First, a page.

Hal was called to the Bar in 1997, after reading Law at Gonville and Caius College, Cambridge University. Hal has wide experience of criminal law, including in the Courts Martial. He is regularly instructed by both prosecution and defence.
Hal has conducted cases across a wide range of criminal offences. These have included allegations of serious violence (murder and section 18 grievous bodily harm), kidnap, robbery, firearms cases, sexual assault, drug offences, fraud and thefts.
He has prosecuted and defended in cases involving multi-defendant conspiracies.
He has appeared for both the prosecution and defence in fraud matters, some of which have been technically complicated or have involved significant paperwork.
Hal has received training in relation to and dealt with cases involving vulnerable witnesses, including those with intermediaries.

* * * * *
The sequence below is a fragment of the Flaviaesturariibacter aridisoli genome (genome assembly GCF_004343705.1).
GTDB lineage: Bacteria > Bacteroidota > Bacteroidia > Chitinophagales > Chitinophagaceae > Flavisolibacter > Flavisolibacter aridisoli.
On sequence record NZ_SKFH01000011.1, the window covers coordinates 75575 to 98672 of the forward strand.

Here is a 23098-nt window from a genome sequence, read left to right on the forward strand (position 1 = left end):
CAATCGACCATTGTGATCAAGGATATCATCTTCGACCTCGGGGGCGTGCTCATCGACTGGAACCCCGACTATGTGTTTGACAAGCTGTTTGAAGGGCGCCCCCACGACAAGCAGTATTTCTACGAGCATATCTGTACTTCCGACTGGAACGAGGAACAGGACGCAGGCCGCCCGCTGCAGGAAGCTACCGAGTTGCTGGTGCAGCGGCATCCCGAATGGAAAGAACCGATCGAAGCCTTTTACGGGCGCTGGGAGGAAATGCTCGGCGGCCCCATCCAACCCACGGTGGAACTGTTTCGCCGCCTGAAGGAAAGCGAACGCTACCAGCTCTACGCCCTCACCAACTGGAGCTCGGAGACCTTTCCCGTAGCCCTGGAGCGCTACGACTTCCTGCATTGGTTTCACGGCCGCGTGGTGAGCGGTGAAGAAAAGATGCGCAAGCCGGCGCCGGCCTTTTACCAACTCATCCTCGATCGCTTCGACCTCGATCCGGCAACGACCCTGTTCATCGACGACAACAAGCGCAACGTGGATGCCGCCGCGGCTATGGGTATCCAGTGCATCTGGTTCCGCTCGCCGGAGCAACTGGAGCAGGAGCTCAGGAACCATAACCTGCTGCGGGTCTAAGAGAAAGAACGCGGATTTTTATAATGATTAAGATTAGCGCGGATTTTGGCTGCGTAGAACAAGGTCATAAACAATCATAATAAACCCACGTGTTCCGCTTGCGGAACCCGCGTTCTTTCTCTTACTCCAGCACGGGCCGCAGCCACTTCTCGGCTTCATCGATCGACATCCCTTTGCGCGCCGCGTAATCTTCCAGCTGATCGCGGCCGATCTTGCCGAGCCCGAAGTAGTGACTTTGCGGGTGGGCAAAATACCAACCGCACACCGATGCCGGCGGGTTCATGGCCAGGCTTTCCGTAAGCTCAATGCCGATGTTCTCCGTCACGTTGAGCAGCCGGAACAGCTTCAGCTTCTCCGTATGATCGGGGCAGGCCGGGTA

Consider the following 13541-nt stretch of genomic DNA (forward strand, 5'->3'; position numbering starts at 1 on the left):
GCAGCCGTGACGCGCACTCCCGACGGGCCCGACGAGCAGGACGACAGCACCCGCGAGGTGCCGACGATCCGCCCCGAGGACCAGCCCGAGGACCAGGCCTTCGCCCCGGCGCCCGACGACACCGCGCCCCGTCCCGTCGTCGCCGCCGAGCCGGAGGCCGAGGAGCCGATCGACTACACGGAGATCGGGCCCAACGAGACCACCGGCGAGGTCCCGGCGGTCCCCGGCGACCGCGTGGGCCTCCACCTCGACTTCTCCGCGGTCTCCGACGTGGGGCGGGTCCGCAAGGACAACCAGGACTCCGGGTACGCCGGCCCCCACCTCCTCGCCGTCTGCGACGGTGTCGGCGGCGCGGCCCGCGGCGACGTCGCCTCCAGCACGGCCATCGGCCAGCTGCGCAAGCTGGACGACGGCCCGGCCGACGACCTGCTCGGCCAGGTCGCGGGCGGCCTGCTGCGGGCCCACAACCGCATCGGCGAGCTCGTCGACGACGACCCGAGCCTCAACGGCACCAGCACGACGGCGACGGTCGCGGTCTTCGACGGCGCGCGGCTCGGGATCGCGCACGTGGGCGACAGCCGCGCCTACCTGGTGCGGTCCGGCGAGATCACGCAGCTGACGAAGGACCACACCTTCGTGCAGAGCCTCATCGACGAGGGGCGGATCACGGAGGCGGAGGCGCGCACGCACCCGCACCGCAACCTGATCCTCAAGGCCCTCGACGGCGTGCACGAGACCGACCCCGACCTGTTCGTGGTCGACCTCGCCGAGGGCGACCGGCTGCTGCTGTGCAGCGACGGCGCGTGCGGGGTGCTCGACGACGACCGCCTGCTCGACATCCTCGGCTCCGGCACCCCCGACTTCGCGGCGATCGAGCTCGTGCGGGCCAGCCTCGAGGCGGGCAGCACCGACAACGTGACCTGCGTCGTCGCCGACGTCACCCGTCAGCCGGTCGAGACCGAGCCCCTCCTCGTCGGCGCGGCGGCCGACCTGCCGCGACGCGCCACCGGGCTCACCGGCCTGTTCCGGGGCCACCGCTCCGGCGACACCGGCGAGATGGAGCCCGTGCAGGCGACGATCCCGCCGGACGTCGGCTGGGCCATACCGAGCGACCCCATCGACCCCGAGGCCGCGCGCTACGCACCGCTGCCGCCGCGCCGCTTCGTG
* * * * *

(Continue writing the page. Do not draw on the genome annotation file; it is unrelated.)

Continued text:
He has dealt with a number of local authority prosecutions (including offences under the Town and Country Planning Act 1990, Education Act 1996 and Health and Safety matters).
In the Courts Martial, Hal defended in a case involving an allegation of kidnap, assault on and abuse of an officer. He has also defended those charged with military offences, such as being absent without leave.
Hal has experience in quasi-criminal fields, such as applications for anti-social behaviour orders and issues relating to prisoners, having conducted hearings before the parole board and the prison adjudicator.
He successfully appeared before the Administrative Court in the case of DPP v Gilbert Rweikiza  EWHC 386 (Admin).